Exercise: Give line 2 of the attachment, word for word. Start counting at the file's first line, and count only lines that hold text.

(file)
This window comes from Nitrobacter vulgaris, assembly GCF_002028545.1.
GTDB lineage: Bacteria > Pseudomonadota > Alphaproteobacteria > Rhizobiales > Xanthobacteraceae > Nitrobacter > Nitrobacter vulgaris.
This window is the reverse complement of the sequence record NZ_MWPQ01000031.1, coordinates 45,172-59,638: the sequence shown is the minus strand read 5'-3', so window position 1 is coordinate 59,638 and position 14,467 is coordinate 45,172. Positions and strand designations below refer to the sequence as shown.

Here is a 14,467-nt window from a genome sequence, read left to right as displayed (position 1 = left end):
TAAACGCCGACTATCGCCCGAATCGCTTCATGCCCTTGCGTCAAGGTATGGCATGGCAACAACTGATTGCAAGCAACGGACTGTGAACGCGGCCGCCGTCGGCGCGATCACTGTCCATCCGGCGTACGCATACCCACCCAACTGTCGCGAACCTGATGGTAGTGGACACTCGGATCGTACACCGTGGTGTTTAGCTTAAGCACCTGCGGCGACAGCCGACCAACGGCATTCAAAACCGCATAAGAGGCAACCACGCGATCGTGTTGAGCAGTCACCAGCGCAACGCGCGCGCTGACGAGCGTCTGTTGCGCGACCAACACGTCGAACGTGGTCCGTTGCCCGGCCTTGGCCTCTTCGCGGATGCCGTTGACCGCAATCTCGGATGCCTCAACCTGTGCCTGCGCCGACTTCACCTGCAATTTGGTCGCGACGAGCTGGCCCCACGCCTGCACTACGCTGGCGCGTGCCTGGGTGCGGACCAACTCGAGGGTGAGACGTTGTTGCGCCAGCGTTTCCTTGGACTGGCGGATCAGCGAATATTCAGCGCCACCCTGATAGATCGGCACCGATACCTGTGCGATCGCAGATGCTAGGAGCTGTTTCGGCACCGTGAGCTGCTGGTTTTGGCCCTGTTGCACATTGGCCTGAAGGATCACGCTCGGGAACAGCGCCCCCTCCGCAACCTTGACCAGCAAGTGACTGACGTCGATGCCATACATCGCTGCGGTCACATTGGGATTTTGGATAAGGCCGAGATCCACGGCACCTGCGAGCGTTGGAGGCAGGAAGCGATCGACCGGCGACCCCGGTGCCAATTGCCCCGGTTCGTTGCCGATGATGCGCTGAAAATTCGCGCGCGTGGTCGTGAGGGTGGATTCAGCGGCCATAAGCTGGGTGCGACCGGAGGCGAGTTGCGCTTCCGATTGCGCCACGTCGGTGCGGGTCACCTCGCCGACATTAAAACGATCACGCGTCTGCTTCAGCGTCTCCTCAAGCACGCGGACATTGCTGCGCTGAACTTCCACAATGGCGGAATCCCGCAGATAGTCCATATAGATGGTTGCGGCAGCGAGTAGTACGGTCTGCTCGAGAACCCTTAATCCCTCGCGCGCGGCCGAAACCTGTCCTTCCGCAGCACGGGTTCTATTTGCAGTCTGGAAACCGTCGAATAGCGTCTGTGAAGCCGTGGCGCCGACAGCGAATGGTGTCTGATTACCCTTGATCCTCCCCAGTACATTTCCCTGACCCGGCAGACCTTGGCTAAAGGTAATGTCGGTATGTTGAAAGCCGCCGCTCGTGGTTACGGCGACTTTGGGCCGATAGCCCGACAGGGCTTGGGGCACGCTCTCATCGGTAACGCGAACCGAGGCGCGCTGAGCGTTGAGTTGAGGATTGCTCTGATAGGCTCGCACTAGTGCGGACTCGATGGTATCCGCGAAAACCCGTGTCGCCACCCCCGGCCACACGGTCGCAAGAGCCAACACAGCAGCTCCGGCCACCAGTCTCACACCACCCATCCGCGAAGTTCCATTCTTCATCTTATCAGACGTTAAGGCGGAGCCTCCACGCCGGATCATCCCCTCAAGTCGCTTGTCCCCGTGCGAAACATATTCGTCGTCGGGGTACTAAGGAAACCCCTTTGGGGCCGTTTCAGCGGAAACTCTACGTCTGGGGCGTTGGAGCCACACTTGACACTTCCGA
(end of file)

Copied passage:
GTDB lineage: Bacteria > Pseudomonadota > Alphaproteobacteria > Rhizobiales > Xanthobacteraceae > Nitrobacter > Nitrobacter vulgaris.